THE SUPREME COURT heard arguments last week in a property-rights dispute in which almost all of the justice is arrayed on one side, yet the law must come down on the other. The city of New London, Conn., is seeking to expropriate the property of the residents of Fort Trumbull, a struggling neighborhood, for an urban redevelopment project that would build a hotel, offices and other features in the waterfront area. Most of the neighbors sold their houses voluntarily, but a few refused, including an elderly woman who has lived in her house her entire life. So the city, acting through a private, nonprofit corporation, asserted the power of eminent domain to force them to sell. The Constitution's Fifth Amendment requires the government to pay "just compensation" for any seizures of private property, and it requires that such "takings" be for "public use." The Fort Trumbull residents argue that their land is being taken not for public benefit but for the use of businesses that will pay more taxes than they do -- a kind of private use the Constitution does not allow.
New London's project attracts little sympathy. The city's plans for some of the land are sketchy; some houses, for example, will be torn down so that the land can be used for "park support" -- whatever that may be. While cherished homes will have to go, somehow planners found a way to preserve a private social outfit called the Italian Dramatic Club, which at first was slated for demolition as well.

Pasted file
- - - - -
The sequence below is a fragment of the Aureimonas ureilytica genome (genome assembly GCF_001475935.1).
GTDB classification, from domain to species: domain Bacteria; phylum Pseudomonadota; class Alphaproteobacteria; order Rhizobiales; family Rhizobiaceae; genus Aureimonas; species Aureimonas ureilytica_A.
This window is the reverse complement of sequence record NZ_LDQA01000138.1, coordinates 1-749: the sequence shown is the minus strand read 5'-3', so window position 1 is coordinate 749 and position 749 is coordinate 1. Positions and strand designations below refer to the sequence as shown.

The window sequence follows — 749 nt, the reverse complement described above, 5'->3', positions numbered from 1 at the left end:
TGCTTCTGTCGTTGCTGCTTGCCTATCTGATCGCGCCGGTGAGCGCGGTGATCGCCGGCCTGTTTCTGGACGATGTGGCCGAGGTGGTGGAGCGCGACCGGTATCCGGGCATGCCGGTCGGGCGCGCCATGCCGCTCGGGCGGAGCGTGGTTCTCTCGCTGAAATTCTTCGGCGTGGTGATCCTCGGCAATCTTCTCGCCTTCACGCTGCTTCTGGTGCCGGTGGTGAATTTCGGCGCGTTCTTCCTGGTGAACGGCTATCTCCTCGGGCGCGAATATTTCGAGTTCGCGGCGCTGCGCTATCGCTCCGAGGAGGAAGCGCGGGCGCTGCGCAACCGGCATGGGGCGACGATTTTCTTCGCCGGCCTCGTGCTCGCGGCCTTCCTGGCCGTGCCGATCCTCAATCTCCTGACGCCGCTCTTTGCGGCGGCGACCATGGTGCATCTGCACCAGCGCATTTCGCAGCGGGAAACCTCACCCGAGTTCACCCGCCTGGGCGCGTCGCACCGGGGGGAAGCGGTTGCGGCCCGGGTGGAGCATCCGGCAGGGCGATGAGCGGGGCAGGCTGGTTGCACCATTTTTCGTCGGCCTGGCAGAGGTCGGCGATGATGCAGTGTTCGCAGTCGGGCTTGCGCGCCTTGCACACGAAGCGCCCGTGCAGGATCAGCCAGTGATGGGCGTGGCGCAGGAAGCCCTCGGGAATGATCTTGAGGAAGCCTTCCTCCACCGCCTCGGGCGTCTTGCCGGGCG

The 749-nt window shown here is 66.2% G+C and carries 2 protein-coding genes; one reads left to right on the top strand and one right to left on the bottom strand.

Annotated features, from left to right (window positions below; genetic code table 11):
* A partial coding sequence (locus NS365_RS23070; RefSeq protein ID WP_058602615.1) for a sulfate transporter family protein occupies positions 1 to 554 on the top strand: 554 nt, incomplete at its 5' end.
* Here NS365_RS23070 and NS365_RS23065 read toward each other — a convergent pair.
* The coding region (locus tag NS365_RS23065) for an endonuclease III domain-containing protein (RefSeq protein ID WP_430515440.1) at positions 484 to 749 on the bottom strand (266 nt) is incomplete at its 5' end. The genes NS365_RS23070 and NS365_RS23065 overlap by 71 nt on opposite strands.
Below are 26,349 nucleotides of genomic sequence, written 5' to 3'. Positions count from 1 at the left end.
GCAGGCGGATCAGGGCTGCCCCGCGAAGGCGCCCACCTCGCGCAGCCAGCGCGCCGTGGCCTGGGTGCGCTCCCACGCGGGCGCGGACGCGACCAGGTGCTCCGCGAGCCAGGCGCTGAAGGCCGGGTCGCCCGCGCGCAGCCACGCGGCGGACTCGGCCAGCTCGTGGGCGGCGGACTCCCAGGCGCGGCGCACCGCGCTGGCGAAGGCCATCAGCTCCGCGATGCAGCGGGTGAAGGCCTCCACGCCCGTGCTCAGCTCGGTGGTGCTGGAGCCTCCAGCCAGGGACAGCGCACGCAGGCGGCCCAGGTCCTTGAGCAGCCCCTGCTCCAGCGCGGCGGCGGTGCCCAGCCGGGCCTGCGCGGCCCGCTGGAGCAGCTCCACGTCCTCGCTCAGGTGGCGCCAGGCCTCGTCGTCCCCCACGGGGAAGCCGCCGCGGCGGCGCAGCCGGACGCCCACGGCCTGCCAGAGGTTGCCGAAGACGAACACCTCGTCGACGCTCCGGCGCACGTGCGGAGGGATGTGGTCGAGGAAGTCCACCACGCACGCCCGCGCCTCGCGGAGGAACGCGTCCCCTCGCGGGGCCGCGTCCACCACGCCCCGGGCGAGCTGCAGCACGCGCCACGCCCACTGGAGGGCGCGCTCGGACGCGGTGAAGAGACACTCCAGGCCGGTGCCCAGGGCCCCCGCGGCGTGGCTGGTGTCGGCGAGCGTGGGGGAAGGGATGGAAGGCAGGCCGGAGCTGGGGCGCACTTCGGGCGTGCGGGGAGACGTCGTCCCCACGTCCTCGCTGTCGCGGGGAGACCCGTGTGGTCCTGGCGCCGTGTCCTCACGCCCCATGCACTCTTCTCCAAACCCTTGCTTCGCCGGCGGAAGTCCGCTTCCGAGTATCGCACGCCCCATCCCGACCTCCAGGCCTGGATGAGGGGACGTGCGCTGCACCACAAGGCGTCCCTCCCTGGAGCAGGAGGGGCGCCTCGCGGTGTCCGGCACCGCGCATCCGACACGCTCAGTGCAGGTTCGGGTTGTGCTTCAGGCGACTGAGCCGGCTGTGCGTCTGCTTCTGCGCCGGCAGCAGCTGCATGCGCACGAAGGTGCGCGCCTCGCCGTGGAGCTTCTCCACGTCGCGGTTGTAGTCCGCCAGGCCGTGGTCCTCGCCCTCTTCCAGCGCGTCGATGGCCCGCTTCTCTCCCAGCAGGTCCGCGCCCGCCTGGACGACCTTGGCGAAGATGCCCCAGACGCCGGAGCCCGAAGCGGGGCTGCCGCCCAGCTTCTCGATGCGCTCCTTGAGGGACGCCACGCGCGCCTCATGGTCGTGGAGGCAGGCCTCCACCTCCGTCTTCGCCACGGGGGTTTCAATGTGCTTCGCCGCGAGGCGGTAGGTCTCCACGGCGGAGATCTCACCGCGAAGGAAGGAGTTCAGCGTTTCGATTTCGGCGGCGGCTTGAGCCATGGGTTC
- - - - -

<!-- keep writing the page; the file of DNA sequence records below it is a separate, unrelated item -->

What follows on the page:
But how should a court distinguish in principle between unworthy uses of eminent domain and ones that are essential for many local governments? Attorneys for the Fort Trumbull residents argue that private economic development that leads to jobs and higher tax revenue is not a legitimate "public use," but railroads, stadiums and successful inner-city redevelopments have often relied on eminent domain to take land from one owner for the apparent benefit of another private entity. Traditionally, the courts have shown great deference to legislatures as to what constitutes a public use. Letting the courts make those judgments case by case would greatly encumber many legitimate projects.
The takings clause was meant less to restrain government than to ensure that it pays fairly when it infringes upon private property. And while the public-use requirements forbid land seizures where no conceivable public purpose exists, that is not the case here. New London may have proceeded in a bullheaded fashion, and ideally voters can evict officeholders who behave that way. But New London is unquestionably a distressed city in need of economic development, and federal courts shouldn't be second-guessing the city's determination of how best to accomplish that very public goal.